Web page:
Tour guides know their history, and tend to take great pleasure and pride in talking about struggles against injustice throughout Scotland’s past. Yet across Scotland’s tourism industry, there has been little resistance to the way workers have been cast aside during the pandemic. And so, looking back on all of this, I’ve often found myself wondering – couldn’t we do more to join up the dots between the past and the present? When we talk about farmers literally taking up arms against police in defence of their right to occupy and work the land – just two lifetimes ago – in between telling stories about faeries and giants and unapologetically bullshit stories (“haha, they actually believe that Loch Bà was named after the noise sheep make”), are we actually learning from them? Or are we detaching them from reality almost to the point of fiction? Put simply – why don’t we see ourselves in them?
Giants and faeries were once very real to the people of Skye, their existence woven into the landscape and the livelihoods made upon it. Their stories are still told, but now as a relic, with an amused and ironic distance. And just as Skye’s landscape has been disenchanted of its giants and faeries, so too has it been disenchanted of the spirit which drove officers of the law out of Glendale. These stories belong to history now – with history itself belonging to another realm, altogether separate from the neverending present in which we find ourselves.
It might be naively optimistic to describe the pandemic as a ‘moment of reckoning’ for Scotland’s tourism industry. Industry leaders have largely escaped accountability for their treatment of workers since last March, and have only had to reckon with falling profits – many of these offset by government grants as part of Holyrood’s owner-centred ‘recovery’ strategy. But even if the threat to the industry is not existential, question marks still hang over its future – international tourism will take years to recover, and the tourism lobby’s panic over the industry’s current hiring crisis is growing more and more apparent.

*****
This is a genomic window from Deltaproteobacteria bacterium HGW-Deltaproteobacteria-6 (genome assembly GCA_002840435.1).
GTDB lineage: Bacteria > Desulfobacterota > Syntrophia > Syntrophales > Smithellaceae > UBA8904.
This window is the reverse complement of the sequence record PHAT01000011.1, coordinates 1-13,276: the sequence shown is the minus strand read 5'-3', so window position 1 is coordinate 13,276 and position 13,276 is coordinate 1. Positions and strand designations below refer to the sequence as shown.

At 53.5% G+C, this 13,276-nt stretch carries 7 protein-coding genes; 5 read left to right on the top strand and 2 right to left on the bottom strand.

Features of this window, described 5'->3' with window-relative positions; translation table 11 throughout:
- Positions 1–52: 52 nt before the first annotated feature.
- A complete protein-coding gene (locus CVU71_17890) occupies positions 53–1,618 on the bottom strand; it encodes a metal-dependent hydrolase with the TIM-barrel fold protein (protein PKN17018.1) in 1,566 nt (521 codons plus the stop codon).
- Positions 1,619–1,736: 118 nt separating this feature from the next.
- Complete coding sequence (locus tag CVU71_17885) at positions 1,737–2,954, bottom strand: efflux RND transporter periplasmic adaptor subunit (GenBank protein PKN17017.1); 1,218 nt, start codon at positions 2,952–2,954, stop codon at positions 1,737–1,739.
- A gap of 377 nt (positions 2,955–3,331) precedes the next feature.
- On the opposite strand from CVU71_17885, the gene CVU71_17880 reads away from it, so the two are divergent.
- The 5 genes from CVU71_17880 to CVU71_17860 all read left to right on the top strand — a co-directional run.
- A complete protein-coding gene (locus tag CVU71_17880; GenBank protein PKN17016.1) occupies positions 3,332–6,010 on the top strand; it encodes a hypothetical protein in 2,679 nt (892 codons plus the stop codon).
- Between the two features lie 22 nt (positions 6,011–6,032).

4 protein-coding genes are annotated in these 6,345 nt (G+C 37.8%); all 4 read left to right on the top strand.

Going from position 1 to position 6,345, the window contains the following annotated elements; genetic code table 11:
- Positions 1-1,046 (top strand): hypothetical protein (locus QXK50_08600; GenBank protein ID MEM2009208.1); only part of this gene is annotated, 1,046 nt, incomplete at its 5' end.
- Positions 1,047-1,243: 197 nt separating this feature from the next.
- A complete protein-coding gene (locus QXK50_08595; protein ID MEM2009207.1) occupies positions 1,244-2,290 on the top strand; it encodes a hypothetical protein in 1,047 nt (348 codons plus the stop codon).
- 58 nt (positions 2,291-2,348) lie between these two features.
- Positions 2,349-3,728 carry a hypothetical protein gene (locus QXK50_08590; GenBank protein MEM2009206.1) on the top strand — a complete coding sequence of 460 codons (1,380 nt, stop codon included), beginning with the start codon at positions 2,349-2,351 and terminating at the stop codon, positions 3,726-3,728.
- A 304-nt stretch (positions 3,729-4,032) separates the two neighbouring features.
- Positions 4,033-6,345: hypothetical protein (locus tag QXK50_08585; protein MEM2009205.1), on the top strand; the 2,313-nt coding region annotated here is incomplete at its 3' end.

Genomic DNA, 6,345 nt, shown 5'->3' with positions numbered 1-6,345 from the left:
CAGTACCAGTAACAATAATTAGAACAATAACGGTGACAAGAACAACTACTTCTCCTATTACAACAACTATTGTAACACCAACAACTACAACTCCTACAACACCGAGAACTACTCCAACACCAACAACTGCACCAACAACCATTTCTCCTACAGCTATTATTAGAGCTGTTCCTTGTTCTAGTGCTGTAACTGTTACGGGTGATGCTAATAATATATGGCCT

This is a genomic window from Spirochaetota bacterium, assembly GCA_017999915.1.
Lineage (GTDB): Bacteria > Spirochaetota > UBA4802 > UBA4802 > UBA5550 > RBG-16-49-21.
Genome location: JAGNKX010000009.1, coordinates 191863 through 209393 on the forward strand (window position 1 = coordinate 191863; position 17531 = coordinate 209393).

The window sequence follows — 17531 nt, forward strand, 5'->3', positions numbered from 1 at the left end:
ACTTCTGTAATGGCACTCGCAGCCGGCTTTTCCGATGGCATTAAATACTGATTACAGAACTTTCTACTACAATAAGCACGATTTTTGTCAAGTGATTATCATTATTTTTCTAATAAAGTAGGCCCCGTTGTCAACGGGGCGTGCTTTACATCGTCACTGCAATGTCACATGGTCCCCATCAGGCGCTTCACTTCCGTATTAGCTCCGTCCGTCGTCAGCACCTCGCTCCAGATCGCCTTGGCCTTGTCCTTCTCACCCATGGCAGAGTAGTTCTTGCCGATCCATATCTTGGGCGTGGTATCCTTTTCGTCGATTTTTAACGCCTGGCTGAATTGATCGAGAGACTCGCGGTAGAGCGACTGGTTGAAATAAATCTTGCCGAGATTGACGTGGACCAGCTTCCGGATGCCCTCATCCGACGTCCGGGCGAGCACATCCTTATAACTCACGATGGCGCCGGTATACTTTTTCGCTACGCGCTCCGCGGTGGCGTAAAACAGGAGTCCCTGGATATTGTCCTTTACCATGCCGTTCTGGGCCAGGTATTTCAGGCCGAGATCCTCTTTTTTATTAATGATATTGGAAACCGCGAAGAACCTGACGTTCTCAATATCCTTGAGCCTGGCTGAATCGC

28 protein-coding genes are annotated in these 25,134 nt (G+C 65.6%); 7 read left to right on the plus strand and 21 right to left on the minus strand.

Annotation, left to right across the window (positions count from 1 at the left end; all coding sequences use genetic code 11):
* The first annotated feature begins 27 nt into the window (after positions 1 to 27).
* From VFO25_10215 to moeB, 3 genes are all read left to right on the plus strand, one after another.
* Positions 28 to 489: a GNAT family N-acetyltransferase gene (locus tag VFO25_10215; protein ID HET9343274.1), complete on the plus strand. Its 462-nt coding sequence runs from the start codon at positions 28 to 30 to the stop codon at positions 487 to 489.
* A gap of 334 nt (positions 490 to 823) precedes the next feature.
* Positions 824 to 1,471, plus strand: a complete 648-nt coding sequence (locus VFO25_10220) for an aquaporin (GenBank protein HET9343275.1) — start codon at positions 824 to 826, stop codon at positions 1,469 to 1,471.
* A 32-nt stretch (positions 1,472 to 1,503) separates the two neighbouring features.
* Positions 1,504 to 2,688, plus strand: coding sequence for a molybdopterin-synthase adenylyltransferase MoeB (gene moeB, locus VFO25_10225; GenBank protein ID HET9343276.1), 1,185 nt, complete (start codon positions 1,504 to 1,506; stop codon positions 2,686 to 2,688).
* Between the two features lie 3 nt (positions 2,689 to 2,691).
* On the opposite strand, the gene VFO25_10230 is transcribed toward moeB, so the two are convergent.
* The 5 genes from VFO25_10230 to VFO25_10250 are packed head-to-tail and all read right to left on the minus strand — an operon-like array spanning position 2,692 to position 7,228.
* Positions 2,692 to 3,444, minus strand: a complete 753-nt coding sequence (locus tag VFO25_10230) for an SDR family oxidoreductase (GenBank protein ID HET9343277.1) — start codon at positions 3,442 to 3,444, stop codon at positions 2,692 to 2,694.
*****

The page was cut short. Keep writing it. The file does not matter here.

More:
Tourism itself is not going anywhere. The pandemic’s most enduring effect on the industry will be an accelerated shift towards self catering, with more campervans on the NC500 and more rural communities shattered by the spread of holiday homes. Tourism grandees, inevitably, will find ways to capitalise. The industry will continue to be held up as one of the country’s greatest commercial assets, particularly when the prospect of independence comes into view.
For myself, much of the past year has been spent asking – what does all of this mean for workers? Is there room for an organising culture in the future of Scottish tourism?A cursory glance through the past 15 months is less than encouraging, and the obstacles to organising in such a nebulous industry are legion. And yet there is now a genuine opportunity for workers to reshape the industry in their interests. As we are already seeing in hospitality, sudden spikes in demand caused by the easing of restrictions can catch employers out, leaving them suddenly desperate for workers. This will either mean more precarity for workers, or the beginning of a new organising culture in which workers say “OK – but only on our terms”. This is up to the workers themselves – so as we begin to navigate this new landscape, maybe now is the time to pick up the mantle of the Glendale Martyrs.